The day I wore my first jumper out and about, we went to Costco. And we ran into my mother. In the electronics aisle, for all to hear, my mother sneered at my dress and asked, “What are you, Fairy on the Prairie?” (For those who don’t know, that was a joke about Little House on the Prairie TV show when it first came out), rolled her eyes and snickered, and walked away. I was mortified- everyone had indeed heard, and was staring. I was in tears, and begged Brian for us to leave. When we got home, I hung up the jumpers and dresses and long skirts in the back of my closet and didn’t look or touch them for years.
But in the back of mind, there was always this nagging feeling. This voice whispering that I needed to do more in terms of modest dress. I’ll be honest- I have absolutely no idea where or how that little voice came from. I didn’t have a fundamentalist style upbringing; we belong to a more mainline church denomination. But the pressure I felt on my heart- quite literally, a calling from God- couldn’t be ignored.
After events that lead us to cut the relationship with my mother and others in our life who were toxic, I thought long and hard about those jumpers. And I knew it was time.
So, a little less than 2 years ago, I started dressing modestly again. And the peace I felt in my heart simply cannot be explained in words. I was finally content with how I looked. Brian will readily admit that he did not expect me to keep up with dressing modestly in dresses and skirts, nor did he think I would keep with head covering. But I have, and he couldn’t be more proud of the commitment I’ve made.
What are some reasons I decided to go this path? When I put that jumper on for the first time, I felt pretty and feminine. I felt old fashioned (which I love; Brian always says I was born 150 years too late!). I didn’t feel the pressure to continuously stay up to date on the fashion trends. I didn’t feel ridicule because I didn’t have the big brand name clothes (something I experienced quite a bit of in middle and high school). Dressing this way has given me a constant reminder to be a more gentle, loving wife and mother. It sends a message to others that I am Christian by the way I dress, which in turn reminds me that I need to not just proclaim Christianity but also live it out in my daily life. Hearing my son tell me I look pretty in a certain dress, or get excited cause I’m wearing his favorite skirt and top combination… well, it makes my mother’s heart smile in ways no other thing can.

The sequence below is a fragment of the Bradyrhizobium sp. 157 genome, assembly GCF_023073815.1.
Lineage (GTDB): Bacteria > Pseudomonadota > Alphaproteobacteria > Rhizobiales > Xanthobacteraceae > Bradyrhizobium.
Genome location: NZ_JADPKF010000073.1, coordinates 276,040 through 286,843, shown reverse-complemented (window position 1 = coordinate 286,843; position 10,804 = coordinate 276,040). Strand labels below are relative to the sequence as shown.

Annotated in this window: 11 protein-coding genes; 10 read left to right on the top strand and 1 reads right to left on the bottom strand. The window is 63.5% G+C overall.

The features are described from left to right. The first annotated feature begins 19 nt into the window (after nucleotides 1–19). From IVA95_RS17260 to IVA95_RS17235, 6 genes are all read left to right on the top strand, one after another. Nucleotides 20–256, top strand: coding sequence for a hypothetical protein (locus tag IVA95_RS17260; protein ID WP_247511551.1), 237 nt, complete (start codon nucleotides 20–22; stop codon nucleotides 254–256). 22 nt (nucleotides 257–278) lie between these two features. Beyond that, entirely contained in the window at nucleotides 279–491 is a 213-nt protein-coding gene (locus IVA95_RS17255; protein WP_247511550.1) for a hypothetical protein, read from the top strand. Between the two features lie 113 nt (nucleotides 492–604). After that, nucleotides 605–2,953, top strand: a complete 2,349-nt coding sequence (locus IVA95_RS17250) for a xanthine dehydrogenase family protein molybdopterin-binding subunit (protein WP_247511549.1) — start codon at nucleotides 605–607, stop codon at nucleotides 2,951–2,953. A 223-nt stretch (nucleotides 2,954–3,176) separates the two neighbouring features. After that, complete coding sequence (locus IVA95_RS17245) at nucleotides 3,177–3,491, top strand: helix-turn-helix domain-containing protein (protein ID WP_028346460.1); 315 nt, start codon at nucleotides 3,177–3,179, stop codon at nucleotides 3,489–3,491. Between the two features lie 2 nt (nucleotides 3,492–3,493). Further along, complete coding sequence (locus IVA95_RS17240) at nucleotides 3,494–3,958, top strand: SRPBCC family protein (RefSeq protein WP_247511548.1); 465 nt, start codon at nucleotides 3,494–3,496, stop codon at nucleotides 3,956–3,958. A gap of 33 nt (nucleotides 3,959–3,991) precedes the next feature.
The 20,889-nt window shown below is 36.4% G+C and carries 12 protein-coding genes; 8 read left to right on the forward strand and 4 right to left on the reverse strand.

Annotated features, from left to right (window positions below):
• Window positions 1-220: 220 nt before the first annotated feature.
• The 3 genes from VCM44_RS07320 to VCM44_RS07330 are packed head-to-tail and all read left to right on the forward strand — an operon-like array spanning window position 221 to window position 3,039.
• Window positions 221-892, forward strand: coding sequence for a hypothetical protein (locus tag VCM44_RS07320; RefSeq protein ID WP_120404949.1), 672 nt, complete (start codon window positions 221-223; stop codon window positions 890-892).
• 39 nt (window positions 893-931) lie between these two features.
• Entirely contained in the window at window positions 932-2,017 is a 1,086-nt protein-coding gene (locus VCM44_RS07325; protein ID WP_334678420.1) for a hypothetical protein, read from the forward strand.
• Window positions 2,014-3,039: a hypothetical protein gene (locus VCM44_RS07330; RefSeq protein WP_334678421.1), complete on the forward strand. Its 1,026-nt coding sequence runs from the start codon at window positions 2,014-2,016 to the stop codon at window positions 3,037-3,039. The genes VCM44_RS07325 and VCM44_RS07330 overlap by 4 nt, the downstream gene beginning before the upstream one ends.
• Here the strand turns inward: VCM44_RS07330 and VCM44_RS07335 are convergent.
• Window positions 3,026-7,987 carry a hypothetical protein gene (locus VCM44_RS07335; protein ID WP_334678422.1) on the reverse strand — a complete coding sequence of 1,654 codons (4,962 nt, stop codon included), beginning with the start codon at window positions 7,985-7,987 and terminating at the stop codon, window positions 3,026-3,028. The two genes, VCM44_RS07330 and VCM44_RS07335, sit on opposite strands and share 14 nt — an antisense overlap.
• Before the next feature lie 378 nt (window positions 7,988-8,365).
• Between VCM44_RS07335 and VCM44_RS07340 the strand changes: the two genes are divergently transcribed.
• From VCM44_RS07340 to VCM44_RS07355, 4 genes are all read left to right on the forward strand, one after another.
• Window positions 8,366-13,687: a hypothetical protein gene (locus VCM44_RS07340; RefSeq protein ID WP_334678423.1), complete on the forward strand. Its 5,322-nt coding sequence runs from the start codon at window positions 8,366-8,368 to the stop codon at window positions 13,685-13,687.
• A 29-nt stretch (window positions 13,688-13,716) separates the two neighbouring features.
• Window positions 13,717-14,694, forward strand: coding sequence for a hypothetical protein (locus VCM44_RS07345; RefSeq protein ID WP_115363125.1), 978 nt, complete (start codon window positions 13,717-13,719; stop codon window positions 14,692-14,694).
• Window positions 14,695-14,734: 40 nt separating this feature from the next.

When all those pros combine, dressing modestly has been a huge blessing in my life. Is it for everyone? Of course not. And don’t get me wrong- there are certain days and times where I wear pants (outdoor activities, snow days). There are days that, if my hand is hurting too much, I don’t wrap or I use a ball cap or bandana. I still go swimming, though I wear a one piece with a higher neck and workout leggings (more for protection so I don’t flare from the rushing water). This isn’t an all or nothing story, for sure. I know this is about my individual journey. But when the Lord impresses something upon your heart and opens your eyes to His will, ignoring it is nigh impossible. And most certainly, the pros outweigh the cons on this matter.
If you’re considering a change towards modest dress, I encourage you to remember two things. One, do not feel pressured to go one path or another by anyone; make the choice based on what’s right for you. Two, people who truly love you love you for your countenance and personality; they could care less about what clothes you’re wearing. If you’re leaning towards modest dress, make the change because you feel called, not because you’re trying to impress anyone. If you do this for the right reasons, it can have a wonderfully positive effect on your entire life.
If you have made the change to modest dress, in what ways did you change? Are there still things you wear from before? What are your “rules” regarding clothes you do wear? Does your family encourage or support you? I’d love to hear about your journey as well!